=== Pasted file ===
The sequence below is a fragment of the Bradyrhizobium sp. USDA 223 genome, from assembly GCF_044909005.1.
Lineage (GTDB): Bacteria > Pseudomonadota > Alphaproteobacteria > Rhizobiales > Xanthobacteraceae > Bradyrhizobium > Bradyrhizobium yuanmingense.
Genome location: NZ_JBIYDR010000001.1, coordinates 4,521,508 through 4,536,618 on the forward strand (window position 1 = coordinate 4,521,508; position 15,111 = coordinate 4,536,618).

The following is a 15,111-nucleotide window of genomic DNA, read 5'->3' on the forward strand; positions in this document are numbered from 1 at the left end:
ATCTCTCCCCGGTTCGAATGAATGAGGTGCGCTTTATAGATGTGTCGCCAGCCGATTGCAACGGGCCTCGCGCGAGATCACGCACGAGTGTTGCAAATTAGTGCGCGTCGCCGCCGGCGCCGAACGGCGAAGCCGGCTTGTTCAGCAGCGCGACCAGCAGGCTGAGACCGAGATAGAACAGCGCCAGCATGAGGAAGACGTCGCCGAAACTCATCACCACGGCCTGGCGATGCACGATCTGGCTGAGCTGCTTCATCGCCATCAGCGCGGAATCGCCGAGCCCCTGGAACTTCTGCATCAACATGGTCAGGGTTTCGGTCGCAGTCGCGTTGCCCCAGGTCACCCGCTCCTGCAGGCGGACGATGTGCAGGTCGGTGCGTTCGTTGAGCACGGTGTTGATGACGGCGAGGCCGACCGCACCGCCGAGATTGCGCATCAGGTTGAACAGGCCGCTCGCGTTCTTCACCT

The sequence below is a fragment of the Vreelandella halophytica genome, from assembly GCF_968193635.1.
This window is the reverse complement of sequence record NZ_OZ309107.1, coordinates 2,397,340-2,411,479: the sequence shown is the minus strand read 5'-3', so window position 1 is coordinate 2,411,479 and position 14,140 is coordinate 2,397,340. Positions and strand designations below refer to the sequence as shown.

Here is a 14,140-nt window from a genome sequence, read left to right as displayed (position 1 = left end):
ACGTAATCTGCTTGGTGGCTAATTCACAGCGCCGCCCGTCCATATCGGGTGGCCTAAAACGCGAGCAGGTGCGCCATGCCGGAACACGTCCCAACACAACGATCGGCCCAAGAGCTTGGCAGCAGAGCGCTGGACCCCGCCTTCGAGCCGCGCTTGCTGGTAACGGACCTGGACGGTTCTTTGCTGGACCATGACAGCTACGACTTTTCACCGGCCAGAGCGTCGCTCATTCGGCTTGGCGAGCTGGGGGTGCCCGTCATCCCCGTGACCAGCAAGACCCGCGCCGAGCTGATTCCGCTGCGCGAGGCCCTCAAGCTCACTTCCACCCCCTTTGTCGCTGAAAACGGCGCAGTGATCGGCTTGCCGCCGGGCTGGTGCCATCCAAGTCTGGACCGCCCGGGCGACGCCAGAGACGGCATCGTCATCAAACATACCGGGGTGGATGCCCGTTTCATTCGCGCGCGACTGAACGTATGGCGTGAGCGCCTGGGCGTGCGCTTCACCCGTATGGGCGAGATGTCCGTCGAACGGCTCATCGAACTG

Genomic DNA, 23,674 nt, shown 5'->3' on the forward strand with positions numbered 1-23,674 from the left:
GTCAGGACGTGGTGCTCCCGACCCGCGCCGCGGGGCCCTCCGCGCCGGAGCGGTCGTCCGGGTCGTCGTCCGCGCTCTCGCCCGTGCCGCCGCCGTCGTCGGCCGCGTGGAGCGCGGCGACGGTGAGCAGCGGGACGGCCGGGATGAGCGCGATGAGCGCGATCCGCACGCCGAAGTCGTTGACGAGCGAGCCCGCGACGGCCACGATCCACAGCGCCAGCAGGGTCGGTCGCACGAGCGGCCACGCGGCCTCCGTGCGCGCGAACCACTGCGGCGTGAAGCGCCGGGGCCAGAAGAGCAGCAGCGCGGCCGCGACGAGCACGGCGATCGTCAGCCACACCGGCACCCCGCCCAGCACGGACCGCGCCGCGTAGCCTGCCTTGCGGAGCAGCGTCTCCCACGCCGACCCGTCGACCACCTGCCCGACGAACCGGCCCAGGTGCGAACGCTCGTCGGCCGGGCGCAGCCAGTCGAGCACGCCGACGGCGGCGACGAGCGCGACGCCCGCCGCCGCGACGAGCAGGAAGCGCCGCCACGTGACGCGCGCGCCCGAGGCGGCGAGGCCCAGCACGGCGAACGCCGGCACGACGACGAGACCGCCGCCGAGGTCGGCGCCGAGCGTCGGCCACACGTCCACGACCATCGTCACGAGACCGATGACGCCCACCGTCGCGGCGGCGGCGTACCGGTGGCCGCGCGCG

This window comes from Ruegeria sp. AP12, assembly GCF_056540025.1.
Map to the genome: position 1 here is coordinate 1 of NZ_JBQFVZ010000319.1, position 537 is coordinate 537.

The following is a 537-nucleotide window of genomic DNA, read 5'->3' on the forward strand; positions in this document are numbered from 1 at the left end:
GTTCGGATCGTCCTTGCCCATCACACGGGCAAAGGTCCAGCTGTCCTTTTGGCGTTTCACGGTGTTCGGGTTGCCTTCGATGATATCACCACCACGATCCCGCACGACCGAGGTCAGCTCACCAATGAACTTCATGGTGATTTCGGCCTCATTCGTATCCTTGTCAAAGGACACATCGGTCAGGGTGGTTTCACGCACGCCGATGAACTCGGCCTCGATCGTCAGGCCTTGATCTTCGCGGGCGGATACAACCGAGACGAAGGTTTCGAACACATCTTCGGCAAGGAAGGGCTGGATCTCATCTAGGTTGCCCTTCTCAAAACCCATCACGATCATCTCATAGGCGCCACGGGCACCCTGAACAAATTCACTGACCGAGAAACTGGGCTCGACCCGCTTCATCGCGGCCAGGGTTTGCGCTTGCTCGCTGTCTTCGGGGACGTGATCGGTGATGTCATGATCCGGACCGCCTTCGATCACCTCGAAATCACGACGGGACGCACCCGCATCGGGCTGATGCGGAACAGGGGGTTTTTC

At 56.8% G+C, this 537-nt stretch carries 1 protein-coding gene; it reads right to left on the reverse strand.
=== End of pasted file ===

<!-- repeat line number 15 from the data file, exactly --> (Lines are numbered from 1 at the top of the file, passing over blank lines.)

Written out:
GTTCGGATCGTCCTTGCCCATCACACGGGCAAAGGTCCAGCTGTCCTTTTGGCGTTTCACGGTGTTCGGGTTGCCTTCGATGATATCACCACCACGATCCCGCACGACCGAGGTCAGCTCACCAATGAACTTCATGGTGATTTCGGCCTCATTCGTATCCTTGTCAAAGGACACATCGGTCAGGGTGGTTTCACGCACGCCGATGAACTCGGCCTCGATCGTCAGGCCTTGATCTTCGCGGGCGGATACAACCGAGACGAAGGTTTCGAACACATCTTCGGCAAGGAAGGGCTGGATCTCATCTAGGTTGCCCTTCTCAAAACCCATCACGATCATCTCATAGGCGCCACGGGCACCCTGAACAAATTCACTGACCGAGAAACTGGGCTCGACCCGCTTCATCGCGGCCAGGGTTTGCGCTTGCTCGCTGTCTTCGGGGACGTGATCGGTGATGTCATGATCCGGACCGCCTTCGATCACCTCGAAATCACGACGGGACGCACCCGCATCGGGCTGATGCGGAACAGGGGGTTTTTC